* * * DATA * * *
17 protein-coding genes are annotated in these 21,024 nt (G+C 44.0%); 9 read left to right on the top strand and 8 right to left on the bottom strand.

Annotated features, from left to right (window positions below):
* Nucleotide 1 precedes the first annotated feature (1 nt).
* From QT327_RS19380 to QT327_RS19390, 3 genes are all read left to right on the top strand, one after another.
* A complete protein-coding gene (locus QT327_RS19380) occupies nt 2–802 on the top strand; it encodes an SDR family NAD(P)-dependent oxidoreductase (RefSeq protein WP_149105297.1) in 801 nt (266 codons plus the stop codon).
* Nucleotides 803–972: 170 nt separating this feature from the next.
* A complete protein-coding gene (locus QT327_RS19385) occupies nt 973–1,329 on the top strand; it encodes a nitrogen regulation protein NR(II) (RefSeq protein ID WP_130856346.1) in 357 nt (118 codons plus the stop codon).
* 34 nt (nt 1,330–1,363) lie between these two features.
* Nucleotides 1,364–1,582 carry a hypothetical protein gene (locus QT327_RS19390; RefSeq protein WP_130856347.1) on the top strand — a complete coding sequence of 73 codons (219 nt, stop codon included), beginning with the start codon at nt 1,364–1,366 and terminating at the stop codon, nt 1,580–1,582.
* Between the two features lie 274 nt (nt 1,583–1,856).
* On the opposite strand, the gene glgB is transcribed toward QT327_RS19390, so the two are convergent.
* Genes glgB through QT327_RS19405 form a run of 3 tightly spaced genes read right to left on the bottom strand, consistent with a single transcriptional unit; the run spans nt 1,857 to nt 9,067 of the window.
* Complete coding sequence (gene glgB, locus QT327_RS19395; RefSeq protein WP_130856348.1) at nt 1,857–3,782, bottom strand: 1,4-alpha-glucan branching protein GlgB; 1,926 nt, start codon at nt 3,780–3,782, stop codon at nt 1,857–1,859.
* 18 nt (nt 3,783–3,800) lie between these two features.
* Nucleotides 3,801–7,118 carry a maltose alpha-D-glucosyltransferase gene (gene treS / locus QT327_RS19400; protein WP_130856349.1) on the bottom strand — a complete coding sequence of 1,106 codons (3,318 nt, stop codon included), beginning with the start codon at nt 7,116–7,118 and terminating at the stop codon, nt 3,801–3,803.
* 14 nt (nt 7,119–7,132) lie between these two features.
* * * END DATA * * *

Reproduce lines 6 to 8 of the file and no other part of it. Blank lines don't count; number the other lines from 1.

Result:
* Nucleotides 803–972: 170 nt separating this feature from the next.
* A complete protein-coding gene (locus QT327_RS19385) occupies nt 973–1,329 on the top strand; it encodes a nitrogen regulation protein NR(II) (RefSeq protein ID WP_130856346.1) in 357 nt (118 codons plus the stop codon).
* 34 nt (nt 1,330–1,363) lie between these two features.